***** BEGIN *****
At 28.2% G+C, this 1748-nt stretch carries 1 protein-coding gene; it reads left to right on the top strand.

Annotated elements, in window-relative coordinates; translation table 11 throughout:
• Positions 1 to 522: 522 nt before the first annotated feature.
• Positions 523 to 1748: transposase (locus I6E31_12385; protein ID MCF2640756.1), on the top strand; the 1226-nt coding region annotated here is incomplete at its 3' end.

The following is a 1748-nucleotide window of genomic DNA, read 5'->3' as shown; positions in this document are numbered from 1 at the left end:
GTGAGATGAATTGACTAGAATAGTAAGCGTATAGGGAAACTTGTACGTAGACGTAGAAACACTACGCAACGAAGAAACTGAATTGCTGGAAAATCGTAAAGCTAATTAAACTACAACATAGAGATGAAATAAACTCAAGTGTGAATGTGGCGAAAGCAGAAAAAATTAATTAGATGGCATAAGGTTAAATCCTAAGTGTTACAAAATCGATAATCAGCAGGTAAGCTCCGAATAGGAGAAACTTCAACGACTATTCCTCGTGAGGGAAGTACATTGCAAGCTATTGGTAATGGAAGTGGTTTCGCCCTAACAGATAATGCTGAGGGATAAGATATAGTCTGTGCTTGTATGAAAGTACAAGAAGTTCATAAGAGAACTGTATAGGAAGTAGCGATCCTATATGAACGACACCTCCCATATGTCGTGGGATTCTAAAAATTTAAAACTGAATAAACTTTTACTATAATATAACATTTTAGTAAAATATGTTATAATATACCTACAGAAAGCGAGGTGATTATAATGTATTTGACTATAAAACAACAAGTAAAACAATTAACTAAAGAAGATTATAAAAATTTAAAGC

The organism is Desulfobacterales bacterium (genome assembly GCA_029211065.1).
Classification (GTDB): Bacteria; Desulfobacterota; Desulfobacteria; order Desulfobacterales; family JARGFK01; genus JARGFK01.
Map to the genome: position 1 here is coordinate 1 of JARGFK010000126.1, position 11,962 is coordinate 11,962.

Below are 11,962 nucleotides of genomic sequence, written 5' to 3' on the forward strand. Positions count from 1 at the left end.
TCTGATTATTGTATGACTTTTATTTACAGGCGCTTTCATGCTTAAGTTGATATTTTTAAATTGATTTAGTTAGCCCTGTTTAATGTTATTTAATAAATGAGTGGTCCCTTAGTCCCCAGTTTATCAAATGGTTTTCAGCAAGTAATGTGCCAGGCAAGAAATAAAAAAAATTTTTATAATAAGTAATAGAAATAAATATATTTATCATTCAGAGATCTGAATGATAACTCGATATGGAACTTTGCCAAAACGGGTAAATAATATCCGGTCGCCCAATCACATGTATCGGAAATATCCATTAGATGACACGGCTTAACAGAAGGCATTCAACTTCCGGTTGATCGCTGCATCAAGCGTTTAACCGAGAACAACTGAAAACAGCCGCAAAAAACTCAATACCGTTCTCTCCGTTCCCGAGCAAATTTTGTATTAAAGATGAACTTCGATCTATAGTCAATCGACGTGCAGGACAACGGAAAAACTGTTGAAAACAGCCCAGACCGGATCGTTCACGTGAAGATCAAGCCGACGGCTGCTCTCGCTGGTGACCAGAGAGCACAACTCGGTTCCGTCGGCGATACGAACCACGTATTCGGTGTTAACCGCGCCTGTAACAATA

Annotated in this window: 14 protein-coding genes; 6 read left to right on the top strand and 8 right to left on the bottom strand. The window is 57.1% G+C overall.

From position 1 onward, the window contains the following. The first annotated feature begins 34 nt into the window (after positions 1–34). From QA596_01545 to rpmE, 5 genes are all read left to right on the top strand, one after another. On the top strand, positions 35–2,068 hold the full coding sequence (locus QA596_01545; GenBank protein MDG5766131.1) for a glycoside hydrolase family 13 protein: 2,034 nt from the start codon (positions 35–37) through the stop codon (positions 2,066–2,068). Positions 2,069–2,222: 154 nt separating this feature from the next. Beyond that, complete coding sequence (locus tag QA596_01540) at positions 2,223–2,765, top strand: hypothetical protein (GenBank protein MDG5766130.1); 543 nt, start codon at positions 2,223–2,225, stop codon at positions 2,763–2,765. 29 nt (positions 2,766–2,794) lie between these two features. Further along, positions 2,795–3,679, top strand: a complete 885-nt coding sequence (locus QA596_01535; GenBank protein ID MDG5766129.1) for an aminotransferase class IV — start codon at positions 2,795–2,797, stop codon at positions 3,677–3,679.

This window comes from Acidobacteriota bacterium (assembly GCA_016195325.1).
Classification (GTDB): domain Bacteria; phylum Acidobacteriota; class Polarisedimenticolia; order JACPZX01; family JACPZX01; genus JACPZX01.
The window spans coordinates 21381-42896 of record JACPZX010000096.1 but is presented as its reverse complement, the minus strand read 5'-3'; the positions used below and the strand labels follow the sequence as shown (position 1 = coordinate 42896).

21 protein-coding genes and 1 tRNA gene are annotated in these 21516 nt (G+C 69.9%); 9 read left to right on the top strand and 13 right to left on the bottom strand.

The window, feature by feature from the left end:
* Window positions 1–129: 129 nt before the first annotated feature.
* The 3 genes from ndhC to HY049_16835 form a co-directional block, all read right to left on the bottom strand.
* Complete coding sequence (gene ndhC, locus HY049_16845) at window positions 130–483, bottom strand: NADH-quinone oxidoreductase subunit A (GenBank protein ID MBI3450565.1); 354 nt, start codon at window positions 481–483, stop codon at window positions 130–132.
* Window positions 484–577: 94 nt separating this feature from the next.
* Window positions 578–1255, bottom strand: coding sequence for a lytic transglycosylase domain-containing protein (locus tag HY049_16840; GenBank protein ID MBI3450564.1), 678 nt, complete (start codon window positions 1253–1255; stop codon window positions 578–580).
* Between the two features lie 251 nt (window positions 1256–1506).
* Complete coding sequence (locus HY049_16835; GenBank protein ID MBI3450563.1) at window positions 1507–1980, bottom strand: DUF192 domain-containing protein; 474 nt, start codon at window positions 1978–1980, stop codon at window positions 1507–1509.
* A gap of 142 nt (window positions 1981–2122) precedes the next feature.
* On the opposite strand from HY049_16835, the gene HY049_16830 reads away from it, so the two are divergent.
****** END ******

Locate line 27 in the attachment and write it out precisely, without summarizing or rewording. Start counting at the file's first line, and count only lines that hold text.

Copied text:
* On the opposite strand from HY049_16835, the gene HY049_16830 reads away from it, so the two are divergent.